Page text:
Wednesday, February 15, 2012

:anime: Free/Low-Cost Anime Pick of the Month:: The Two Faces of Akitaroh Daichi

Director: Akitaroh Daichi
Official Site: Main Site
Additional Links: ANN Entry


Official Site: Japanese
Additional Links: ANN EntryMAL Entry
Video [Free]: Crunchyroll

Now and Then, Here and There

Official Site: Japanese
Additional Links: ANN Entry, MAL Enrty
Video [Free]: YouTube, Hulu, Manga.comAnime News Network

Director Akitaroh Daichi is known by most as a purveyor of wacky, out-there comedies. Be it the crazy inner works of the animation business in Animation Runner Kuromi, the weird family dynamics of Fruits Basket, or the completely-in-another-universe stylings of Gag Manga Biyori, he is someone who seems to truly revel in the realm of absurdity and humor. And the latest series of his, Poyopoyo, is the subject of this month's "Free/Low-Cost Anime Pick of the Month". Well, co-subject,that is…

While this bizarre slice-of-life entry of a cutesy, roli-poli cat and his adopted family is certain to tickle many funny bones, especially those who count themselves among Daichi's fans, there is one title of his that is anything but humorous…

I have broad tastes, and aside from yaoi/yuri, hentai, anything demon-related, or overly skeevy, I'm game for pretty much anything. By extension, I also have great admiration for directors that do works that are diametrically opposed to one another. One of my favorite individuals to cite is Sunao Katabuchi, who not only directed the critically-lauded children's film, Princess Arete, and worked on a number of wholesome shows such as Meiken Lassie and Sherlock Hound, but he also directed the violent and totally-not-family-friendly Black Lagoon.

Despite having a resume mostly populated by "general audience" fare, the 2007 series (and subsequent sequels) was not typical territory for him with its rambunctious action, grittiness, and subject matter, though Katabuchi proved to be very successful in guiding the anime along, creating possibly the best action-adventure series since Cowboy Bebop. Akitaroh Daichi is another one of those types of directors, who's credentials runs similar to Katabuchi's. Yet, the contrast between something chuckle-worthy like Poyopoyo and his 1999 title, Now and Then, Here and There, could not be any grander, where the latter was one of the most depressing and cutting depictions of wartime ever made.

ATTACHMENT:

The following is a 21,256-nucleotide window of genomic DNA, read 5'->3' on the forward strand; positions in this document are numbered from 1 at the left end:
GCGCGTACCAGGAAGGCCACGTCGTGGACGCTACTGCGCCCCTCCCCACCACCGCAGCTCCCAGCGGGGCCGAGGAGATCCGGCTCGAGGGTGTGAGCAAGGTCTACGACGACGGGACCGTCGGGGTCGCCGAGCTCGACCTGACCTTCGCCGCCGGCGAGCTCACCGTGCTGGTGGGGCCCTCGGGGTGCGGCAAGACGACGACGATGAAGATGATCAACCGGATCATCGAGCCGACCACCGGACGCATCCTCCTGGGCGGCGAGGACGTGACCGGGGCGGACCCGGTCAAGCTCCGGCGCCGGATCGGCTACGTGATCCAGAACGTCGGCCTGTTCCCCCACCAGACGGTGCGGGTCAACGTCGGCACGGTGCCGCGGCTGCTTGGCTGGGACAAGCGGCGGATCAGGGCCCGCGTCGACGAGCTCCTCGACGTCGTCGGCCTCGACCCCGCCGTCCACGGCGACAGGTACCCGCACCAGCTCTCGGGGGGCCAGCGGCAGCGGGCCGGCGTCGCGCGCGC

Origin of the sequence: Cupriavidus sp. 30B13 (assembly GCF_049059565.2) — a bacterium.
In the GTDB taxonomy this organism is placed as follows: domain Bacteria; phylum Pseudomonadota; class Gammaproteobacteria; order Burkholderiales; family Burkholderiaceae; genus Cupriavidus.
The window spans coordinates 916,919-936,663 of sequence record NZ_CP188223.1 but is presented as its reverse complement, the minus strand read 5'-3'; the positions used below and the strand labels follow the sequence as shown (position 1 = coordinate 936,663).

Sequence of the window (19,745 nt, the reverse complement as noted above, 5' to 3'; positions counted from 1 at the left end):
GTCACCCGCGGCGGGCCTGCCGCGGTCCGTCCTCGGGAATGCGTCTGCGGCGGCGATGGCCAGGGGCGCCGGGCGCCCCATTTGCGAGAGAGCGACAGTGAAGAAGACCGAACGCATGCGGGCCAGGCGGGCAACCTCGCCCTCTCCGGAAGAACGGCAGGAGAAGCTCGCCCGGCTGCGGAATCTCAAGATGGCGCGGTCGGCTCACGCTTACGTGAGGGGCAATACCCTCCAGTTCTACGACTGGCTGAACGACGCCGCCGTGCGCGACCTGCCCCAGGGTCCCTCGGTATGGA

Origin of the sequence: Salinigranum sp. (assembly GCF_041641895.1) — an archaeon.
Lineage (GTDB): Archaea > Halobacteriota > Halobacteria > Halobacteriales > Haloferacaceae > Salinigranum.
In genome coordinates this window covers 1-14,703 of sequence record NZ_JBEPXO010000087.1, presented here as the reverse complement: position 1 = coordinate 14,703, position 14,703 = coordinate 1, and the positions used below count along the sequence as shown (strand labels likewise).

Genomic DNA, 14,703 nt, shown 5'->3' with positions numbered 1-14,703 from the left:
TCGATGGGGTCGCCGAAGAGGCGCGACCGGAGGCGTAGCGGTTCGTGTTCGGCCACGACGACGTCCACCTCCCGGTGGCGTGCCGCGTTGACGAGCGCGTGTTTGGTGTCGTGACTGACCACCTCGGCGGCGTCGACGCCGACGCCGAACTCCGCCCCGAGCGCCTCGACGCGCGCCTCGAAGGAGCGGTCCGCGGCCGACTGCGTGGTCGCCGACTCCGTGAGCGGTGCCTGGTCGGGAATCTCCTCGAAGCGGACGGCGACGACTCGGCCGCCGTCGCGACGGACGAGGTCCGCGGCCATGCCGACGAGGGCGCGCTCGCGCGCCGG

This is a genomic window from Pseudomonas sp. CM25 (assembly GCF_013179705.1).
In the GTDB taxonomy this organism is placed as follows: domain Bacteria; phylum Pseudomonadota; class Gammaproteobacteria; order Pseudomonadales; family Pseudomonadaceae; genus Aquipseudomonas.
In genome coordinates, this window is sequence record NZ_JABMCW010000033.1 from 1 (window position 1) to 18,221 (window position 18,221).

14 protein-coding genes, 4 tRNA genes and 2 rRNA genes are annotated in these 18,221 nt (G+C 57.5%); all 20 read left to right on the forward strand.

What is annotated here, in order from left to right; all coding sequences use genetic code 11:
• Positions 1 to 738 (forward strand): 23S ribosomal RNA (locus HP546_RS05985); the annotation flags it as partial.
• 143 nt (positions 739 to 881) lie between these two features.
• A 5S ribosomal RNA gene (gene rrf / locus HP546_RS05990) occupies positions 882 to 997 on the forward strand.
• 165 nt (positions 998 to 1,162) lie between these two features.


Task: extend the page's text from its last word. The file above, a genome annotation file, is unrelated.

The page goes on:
Daichi is not a total stranger to dramatic material. His Jubei-chan series, for example--running gags and slapstick aside--never shied away from dire dramatics and all-out action sequences, while Bokura ga Ita (We Were There) fell more into the realm of comedy-drama than straight-out comedy, particularly with some of the more serious content of the story. Now and Then, Here and There, a thirteen-episode tale of a headstrong youth being flung billions of years into a horrid future, offers little-to-none of Daichi's signature silliness or laughable, and colorful visuals and designs. The first episode almost seems to bait you into believing it will be like his other shows (soft character designs included), but the bittersweet melancholy hanging over it seems to note otherwise. What follows later is an absolutely unflinching account of war and the horrific depths of mankind's cruelty, and it makes no qualms of who dies or who suffers on the wrong end of the morality pole.

So harsh is NTHT, that, if it were not for his name being prominently listed in the credits, it would be nearly impossible to believe that Daichi both created and directed the series. Yet, it is also perhaps his finest work, a masterpiece that is unforgiving and bold in its unpolished portrayal of war, but still, through all of the murky darkness, a small glimmer of light and positivity exists, akin to the kind of warmth found in the director's other works. Simultaneously, it is heart-rendering and heartfelt--ugly, but possessing an unmistakable beauty to it. It's certainly not for everyone, but it is still a powerful and remarkable work from a most unexpected source.

Of course, if NTHT is not your thing, there is always the aforementioned Poyopoyo, which falls in line with most of Akitaroh Daichi's body of work. There isn't a whole lot to delve into the beyond its simple premise and three minutes-long episodes, but it's still a quick and enjoyable watch for those into cuteness and comedy. It can be viewed at Crunchyroll in Japanese with English subtitles, whereas Now and Then, Here and There is available (English dubbed, though a great one) at YouTube, Hulu, and Manga Ent. and Anime News Network's own websites.

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